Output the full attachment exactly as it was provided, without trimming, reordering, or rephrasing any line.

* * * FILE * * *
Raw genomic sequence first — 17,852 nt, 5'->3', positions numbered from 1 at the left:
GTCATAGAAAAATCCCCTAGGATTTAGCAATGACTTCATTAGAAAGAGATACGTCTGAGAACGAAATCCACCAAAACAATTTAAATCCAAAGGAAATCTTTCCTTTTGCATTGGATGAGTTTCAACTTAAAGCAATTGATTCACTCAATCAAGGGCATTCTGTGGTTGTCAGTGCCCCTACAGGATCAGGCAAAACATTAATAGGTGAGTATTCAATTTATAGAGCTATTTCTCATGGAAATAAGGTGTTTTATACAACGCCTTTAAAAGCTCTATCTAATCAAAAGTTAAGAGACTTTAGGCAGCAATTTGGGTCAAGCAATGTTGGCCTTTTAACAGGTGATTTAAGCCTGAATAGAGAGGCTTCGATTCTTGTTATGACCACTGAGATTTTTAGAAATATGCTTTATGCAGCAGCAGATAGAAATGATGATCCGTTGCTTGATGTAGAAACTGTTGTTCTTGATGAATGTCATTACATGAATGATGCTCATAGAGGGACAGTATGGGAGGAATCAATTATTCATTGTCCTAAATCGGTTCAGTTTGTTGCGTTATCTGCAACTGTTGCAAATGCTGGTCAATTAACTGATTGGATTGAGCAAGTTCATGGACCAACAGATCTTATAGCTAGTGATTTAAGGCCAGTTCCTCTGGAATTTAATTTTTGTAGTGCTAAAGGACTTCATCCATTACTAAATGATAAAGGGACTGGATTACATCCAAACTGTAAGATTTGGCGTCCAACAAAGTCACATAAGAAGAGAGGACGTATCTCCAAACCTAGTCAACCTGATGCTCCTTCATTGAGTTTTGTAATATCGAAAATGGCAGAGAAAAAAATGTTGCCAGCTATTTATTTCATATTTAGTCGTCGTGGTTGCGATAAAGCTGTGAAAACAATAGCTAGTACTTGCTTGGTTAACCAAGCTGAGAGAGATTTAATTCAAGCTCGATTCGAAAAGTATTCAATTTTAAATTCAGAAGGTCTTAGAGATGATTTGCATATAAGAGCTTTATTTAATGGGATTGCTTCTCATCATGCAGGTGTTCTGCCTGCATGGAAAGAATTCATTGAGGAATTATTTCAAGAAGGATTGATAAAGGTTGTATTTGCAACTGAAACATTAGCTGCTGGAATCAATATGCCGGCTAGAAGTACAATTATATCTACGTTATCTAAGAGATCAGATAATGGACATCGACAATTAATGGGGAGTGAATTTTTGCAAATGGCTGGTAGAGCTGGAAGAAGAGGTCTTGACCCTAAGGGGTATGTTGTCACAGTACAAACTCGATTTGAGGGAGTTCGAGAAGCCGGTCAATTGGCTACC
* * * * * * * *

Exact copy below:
Raw genomic sequence first — 17,852 nt, 5'->3', positions numbered from 1 at the left:
GTCATAGAAAAATCCCCTAGGATTTAGCAATGACTTCATTAGAAAGAGATACGTCTGAGAACGAAATCCACCAAAACAATTTAAATCCAAAGGAAATCTTTCCTTTTGCATTGGATGAGTTTCAACTTAAAGCAATTGATTCACTCAATCAAGGGCATTCTGTGGTTGTCAGTGCCCCTACAGGATCAGGCAAAACATTAATAGGTGAGTATTCAATTTATAGAGCTATTTCTCATGGAAATAAGGTGTTTTATACAACGCCTTTAAAAGCTCTATCTAATCAAAAGTTAAGAGACTTTAGGCAGCAATTTGGGTCAAGCAATGTTGGCCTTTTAACAGGTGATTTAAGCCTGAATAGAGAGGCTTCGATTCTTGTTATGACCACTGAGATTTTTAGAAATATGCTTTATGCAGCAGCAGATAGAAATGATGATCCGTTGCTTGATGTAGAAACTGTTGTTCTTGATGAATGTCATTACATGAATGATGCTCATAGAGGGACAGTATGGGAGGAATCAATTATTCATTGTCCTAAATCGGTTCAGTTTGTTGCGTTATCTGCAACTGTTGCAAATGCTGGTCAATTAACTGATTGGATTGAGCAAGTTCATGGACCAACAGATCTTATAGCTAGTGATTTAAGGCCAGTTCCTCTGGAATTTAATTTTTGTAGTGCTAAAGGACTTCATCCATTACTAAATGATAAAGGGACTGGATTACATCCAAACTGTAAGATTTGGCGTCCAACAAAGTCACATAAGAAGAGAGGACGTATCTCCAAACCTAGTCAACCTGATGCTCCTTCATTGAGTTTTGTAATATCGAAAATGGCAGAGAAAAAAATGTTGCCAGCTATTTATTTCATATTTAGTCGTCGTGGTTGCGATAAAGCTGTGAAAACAATAGCTAGTACTTGCTTGGTTAACCAAGCTGAGAGAGATTTAATTCAAGCTCGATTCGAAAAGTATTCAATTTTAAATTCAGAAGGTCTTAGAGATGATTTGCATATAAGAGCTTTATTTAATGGGATTGCTTCTCATCATGCAGGTGTTCTGCCTGCATGGAAAGAATTCATTGAGGAATTATTTCAAGAAGGATTGATAAAGGTTGTATTTGCAACTGAAACATTAGCTGCTGGAATCAATATGCCGGCTAGAAGTACAATTATATCTACGTTATCTAAGAGATCAGATAATGGACATCGACAATTAATGGGGAGTGAATTTTTGCAAATGGCTGGTAGAGCTGGAAGAAGAGGTCTTGACCCTAAGGGGTATGTTGTCACAGTACAAACTCGATTTGAGGGAGTTCGAGAAGCCGGTCAATTGGCTACC